The doorbell rang in the middle of the chaos. My son staggered over, pulled open the door, and a kid was there — maybe 9 years old.
My son looked down at his 5-year-old nephew, who was hanging at his side. “The kid a friend of yours?” my son asked. “Maybe,” he replied, meaning that he was placing no bets until he knew how the cards read.
Three generations are in the daughter’s house together. I’m the eldest, the grandpa. I’m with my son, who is also the uncle. And his nephews are my grandsons.
We are there because my daughter and my wife have left us while they go to lunch. I have my 4-week old grandson tucked against my chest, my son is shepherding my twin grandsons, and my son-in-law is the wisest of all: He has escaped to work for the day.
So there we were: infant, eager to be fed, making his eagerness known; grandfather and his son trying to figure out how to get the baby’s bottle to work; remaining grandchildren watching a reality television show about a guy who clears out varmints from people’s property, a show of which daughter would no doubt disapprove. But grandfather and uncle cannot take another minute of the Disney Channel.
Into the chaos enters a kid from the neighborhood. He announced from the opened front door that he was selling water balloons, four to be had for a buck. My son was skeptical of the sales pitch, mostly because the bag of wares was levitating by a string at the kid’s side.
“They’re guaranteed not to break,” the kid said, which I thought missed the entire point of a water balloon. But the baby was getting downright surly, so I gave my son a buck and the kid gave him four balloons.
Five seconds after the front door closed, one of the grandkids popped a balloon. “I thought they were guaranteed,” I said. “We probably missed the fine print,” my son answered, “but now I’m really glad they were blanks.”
In a recent column in Commonweal magazine, John Garvey writes about waking one morning “with a strange physical sense of myself as the product of eons.” He wrote of “the sense of being the son of a son of a son ... And you can go on way back, to a period where our ancestors slept in dens around fires in winter breathing bone dust.”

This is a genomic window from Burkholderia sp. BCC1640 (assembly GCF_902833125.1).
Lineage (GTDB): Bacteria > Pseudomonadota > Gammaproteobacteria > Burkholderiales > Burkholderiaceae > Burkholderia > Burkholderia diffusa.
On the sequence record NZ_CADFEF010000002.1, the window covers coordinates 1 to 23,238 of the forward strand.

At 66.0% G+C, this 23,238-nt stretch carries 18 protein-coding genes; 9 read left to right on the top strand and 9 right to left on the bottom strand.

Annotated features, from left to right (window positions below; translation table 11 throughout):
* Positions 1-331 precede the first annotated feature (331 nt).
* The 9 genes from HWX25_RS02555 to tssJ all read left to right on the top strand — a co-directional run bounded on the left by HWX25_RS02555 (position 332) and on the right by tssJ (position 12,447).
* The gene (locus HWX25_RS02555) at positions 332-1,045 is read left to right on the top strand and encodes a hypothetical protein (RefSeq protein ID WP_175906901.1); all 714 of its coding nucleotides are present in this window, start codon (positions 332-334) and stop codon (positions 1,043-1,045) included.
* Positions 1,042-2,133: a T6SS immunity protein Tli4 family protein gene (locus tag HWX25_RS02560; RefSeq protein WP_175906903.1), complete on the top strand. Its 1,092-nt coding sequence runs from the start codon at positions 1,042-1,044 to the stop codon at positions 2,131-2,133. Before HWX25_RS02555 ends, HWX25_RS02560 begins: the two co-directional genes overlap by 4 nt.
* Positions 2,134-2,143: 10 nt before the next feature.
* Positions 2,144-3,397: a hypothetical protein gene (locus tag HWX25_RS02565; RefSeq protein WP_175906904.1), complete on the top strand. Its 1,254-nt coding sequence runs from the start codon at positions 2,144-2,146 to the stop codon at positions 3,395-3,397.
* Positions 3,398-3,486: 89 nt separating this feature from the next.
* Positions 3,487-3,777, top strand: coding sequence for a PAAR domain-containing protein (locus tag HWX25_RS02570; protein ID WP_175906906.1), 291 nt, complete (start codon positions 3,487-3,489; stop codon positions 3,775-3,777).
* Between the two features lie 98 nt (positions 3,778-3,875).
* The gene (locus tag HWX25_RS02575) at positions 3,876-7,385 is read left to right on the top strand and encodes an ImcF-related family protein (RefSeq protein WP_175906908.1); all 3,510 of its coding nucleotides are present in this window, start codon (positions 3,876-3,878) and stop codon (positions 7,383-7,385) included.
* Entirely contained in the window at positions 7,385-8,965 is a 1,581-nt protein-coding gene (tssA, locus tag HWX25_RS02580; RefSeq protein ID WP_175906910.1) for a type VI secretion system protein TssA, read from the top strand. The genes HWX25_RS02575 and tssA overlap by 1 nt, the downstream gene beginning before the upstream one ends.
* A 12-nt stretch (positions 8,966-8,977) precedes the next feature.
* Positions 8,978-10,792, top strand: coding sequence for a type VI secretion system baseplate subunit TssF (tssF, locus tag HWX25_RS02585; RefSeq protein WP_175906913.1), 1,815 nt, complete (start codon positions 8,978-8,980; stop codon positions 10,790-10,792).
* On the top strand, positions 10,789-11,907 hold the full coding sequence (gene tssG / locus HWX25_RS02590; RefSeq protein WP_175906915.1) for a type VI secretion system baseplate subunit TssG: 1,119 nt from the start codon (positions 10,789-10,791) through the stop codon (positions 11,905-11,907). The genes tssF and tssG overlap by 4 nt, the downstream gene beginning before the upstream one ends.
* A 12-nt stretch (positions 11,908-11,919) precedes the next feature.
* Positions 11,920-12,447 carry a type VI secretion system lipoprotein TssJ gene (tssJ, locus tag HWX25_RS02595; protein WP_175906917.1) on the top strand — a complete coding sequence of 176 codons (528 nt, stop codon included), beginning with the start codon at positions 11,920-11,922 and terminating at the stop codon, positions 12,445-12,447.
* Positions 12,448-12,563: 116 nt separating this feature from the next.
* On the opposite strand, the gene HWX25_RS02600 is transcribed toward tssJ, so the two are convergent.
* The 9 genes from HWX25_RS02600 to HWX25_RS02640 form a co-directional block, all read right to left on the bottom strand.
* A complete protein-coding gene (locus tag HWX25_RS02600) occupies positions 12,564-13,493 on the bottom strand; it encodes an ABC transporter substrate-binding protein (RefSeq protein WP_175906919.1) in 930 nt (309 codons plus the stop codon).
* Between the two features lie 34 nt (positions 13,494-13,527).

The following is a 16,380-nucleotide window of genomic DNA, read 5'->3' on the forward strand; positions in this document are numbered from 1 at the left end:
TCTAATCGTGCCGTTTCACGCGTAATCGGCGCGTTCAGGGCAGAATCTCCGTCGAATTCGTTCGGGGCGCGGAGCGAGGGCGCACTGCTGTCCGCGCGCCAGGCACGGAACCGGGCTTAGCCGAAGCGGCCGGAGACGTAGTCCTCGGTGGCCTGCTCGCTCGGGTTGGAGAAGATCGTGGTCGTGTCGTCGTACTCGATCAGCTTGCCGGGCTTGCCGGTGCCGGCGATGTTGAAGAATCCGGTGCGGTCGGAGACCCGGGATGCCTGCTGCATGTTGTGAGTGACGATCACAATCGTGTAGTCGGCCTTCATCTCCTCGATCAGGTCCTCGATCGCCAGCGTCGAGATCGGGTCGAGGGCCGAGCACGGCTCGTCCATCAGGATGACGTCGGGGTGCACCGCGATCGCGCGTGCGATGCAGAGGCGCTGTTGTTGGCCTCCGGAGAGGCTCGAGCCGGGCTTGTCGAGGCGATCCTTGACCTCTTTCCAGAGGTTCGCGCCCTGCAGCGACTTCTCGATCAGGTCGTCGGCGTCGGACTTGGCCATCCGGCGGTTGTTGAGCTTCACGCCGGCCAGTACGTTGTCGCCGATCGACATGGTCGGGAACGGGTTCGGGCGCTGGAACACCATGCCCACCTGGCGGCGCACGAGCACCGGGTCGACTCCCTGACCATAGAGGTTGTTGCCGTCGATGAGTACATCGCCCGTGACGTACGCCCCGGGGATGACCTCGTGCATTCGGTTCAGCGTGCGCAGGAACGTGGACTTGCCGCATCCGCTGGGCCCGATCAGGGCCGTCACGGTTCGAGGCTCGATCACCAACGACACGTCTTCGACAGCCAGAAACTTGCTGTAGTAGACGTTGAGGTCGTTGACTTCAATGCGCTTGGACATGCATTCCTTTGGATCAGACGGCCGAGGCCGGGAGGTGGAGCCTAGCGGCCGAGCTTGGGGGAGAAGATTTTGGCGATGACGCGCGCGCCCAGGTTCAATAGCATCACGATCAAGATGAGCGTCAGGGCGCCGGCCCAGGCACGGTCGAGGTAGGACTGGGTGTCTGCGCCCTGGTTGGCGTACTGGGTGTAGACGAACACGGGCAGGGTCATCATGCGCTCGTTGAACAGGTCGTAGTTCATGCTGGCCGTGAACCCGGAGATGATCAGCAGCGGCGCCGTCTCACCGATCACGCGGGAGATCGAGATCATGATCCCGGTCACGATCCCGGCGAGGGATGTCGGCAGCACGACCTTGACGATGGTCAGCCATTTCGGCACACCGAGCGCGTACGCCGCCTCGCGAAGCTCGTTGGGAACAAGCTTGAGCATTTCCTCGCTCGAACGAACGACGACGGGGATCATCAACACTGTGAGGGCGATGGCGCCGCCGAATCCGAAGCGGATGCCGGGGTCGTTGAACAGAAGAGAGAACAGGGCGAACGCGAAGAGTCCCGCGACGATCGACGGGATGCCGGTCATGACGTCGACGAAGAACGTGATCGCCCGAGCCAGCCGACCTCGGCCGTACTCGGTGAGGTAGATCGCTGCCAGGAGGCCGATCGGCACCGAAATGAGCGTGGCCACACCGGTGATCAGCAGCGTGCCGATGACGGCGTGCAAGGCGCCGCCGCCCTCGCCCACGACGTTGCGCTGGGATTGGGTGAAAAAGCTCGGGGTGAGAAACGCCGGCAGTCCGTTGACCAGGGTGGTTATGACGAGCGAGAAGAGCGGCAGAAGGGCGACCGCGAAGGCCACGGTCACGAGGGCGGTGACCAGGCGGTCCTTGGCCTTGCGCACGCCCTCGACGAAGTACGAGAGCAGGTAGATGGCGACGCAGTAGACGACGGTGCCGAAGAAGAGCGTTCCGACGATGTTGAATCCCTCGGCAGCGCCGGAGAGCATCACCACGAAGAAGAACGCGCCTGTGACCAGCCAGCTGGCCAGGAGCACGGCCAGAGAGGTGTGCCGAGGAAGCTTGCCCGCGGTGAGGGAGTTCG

I wasn’t in quite such a poetic mood. And rather than in that limbo between sleep and waking, I was in the middle of it: an infant grandson now demanding to be fed, bad television blaring, front doors ringing and balloons breaking.
But I had that sense, a sense I get more often now, of the generations connected. Here I am, remembering my father and my grandfather that I knew, and touched and loved. And there is my son. And that tiny grandson who, God willing, will live to love a child and a grandchild. Seven generations, if I am counting right. All connected in the midst of an afternoon’s chaos.
We used to call it the Communion of Saints, and it is also grandmothers and mothers, daughters and granddaughters. It is the mystical reality of an intimate connection — the Church Triumphant in heaven, the Church Penitent in purgatory and the Church Militant here on earth.
It’s one of the things that make us Catholic — that understanding of the connectedness of the generations that were, the generations that are and the generations that will be. And the grace that binds us all together.
The doorbell rang again and the kid was back. He said it was fair to charge just 25 cents for the water balloons since they didn’t hold water. I told my son to have him keep the change. And then I fed the Church Militant.
Robert P. Lockwood writes from Pennsylvania.